Be it resolved that “client” should be the term used to describe the people dental hygienists treat.
Dentists and dental hygienists will, and argue that the people that they see should be referred to as patients. However, it has been argued that these people should be referred to as clients. The controversy arises in the premise that the term client is likened to business services. As such, the discomfort is based on the fact that in this way, dental hygienists are preserved as businesspeople rather than health care providers. This report will offer arguments on both sides of the divide. In order to achieve this, the report will detail three affirmative arguments and three negative arguments for the proposition.
The relationship between the practitioner and the patient base should be grounded in transparency and honesty. The practitioner is ethically obliged to ensure that the person being treated to understand the value of what the practitioner is doing. This is because as a consumer, the person has economic interests, and as such, this information is important in order to make choices that are suitable to their economic situation (Darby & Walsh, 2009)
Additionally, dental hygienists require other non-monetary expenses. These require the person being treated to make discretionary decisions regarding time, and by extension money. In this respect, these people are clients by the virtue of these decisions. As such, the people diagnosed and treated by dental hygienists are clients in this respect. They can only be referred to as patients when dentistry is performed in them, something that is beyond the scope of dental hygienists.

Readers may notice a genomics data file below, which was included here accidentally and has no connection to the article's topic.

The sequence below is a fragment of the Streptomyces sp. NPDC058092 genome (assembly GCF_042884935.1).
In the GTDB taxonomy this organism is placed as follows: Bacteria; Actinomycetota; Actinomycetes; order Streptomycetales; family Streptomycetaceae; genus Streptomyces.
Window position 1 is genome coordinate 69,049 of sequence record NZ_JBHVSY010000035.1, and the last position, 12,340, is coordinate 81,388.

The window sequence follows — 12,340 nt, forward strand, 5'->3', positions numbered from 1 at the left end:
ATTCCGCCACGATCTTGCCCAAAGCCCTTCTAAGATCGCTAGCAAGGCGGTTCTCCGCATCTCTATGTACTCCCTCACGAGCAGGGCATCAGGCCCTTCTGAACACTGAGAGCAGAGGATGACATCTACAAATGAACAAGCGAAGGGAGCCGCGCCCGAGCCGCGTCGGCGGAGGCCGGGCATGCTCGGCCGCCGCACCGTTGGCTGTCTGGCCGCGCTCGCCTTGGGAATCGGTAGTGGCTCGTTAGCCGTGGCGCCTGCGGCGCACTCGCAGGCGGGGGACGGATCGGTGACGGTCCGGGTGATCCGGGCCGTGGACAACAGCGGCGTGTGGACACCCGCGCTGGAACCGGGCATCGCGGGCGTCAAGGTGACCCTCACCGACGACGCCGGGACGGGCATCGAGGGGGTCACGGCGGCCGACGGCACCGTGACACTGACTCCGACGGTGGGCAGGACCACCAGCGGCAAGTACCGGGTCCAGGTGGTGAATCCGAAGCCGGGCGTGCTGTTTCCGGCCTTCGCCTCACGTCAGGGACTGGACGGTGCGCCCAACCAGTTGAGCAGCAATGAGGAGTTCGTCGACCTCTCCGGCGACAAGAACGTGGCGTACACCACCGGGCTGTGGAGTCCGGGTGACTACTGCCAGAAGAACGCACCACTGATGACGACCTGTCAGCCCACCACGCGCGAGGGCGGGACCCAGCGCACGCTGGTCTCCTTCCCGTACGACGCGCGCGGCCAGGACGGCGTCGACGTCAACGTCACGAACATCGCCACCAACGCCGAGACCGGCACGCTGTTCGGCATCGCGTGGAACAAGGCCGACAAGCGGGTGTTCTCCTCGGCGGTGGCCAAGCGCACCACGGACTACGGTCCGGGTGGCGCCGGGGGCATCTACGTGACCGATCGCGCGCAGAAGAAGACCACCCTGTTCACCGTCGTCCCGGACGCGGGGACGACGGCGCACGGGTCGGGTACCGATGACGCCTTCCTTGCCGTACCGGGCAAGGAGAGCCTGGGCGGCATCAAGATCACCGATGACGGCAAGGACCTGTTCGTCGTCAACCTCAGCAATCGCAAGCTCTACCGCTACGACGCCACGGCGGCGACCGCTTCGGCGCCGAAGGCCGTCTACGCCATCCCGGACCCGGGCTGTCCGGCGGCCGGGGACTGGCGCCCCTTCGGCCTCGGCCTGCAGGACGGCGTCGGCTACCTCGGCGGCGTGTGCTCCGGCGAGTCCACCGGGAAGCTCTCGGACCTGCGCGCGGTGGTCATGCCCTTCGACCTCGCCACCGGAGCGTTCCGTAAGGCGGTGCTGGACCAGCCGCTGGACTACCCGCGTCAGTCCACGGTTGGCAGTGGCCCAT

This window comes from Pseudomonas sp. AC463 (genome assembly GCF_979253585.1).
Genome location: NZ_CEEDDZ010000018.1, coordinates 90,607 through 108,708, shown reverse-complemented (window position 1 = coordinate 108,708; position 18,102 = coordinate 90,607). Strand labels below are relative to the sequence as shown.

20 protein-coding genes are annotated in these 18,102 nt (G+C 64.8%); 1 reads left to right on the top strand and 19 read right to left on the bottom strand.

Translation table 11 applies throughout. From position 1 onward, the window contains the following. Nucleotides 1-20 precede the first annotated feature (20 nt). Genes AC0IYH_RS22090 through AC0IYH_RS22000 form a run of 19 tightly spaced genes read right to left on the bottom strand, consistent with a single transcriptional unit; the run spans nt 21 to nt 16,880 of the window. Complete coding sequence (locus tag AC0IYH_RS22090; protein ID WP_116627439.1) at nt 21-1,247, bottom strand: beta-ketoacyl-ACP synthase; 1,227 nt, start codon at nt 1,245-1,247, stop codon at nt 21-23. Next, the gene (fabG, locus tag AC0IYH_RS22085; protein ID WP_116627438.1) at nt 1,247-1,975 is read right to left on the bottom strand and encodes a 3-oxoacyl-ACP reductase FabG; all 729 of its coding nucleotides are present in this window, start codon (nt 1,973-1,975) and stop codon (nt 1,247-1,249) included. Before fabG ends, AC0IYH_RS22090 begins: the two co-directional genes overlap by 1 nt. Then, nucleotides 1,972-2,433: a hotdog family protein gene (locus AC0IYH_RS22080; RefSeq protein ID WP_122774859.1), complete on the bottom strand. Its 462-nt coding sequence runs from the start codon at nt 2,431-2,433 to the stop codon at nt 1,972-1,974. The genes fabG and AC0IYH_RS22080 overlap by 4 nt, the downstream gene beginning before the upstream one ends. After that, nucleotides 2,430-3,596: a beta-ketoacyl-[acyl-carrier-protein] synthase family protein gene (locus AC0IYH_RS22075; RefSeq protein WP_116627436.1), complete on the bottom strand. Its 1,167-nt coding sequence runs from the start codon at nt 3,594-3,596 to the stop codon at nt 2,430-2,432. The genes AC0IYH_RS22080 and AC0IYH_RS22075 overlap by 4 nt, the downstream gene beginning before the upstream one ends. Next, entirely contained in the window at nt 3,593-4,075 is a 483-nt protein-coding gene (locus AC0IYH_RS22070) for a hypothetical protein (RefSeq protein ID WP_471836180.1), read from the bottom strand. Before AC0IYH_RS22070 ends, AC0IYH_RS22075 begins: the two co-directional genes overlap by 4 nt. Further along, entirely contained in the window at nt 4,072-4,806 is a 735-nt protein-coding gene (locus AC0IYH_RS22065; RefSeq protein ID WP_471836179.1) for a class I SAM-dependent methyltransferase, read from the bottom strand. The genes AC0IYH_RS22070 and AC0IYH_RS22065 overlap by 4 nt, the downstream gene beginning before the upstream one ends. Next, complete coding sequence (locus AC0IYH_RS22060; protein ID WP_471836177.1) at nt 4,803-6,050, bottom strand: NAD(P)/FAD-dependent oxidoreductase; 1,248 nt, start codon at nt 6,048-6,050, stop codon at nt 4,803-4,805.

The final argument on the affirmative position is the fact that client relations are necessary for any profession, and more so for a dental hygienist. By seeing the people they treat as clients, dental hygienists can develop the ability to relate to their clients on a business level. Additionally, this helps to improve the effectiveness of their service delivery.
Referring to the people seen by dental hygienists as clients also remove the human touch that is required in health care. This is because by referring to them as clients, the focus of the whole practice is centered on the transactional element of the entire practice instead of the health care element. In this way, dental hygienists fear they will be seen as business people, a tag they do not prefer because they practice in the heath care delivery field.
The final argument on the negative position is on the ethical perspective. As health care professionals, dental hygienists are held accountable to a code of ethical conduct. Ethics is important in the medical profession because they safeguard the interests of the patients by requiring practitioners to perform their duties within the framework of a code of ethics. When the people seen by dental hygienists are referred to as clients, the ethical requirements are different. In this way, the clients are on the losing end (College of Dental Hygienists of Ontario, 2014).
While the negative position regarding the topic is well grounded, the affirmative position that the people dental hygienists treat be referred to as clients hold more merit. This is because, in this way, the clients are more informed of their position, and as such are better placed to make decisions regarding the service.
- Darby, M. & Walsh, M. Dental Hygiene: Theory and Practice. Elsevier Health Sciences. 2009.
- Ozar, D & Sokol, D. Dental Ethics at Chairside: Professional Principles and Practical Applications. Georgetown University Press. 2002.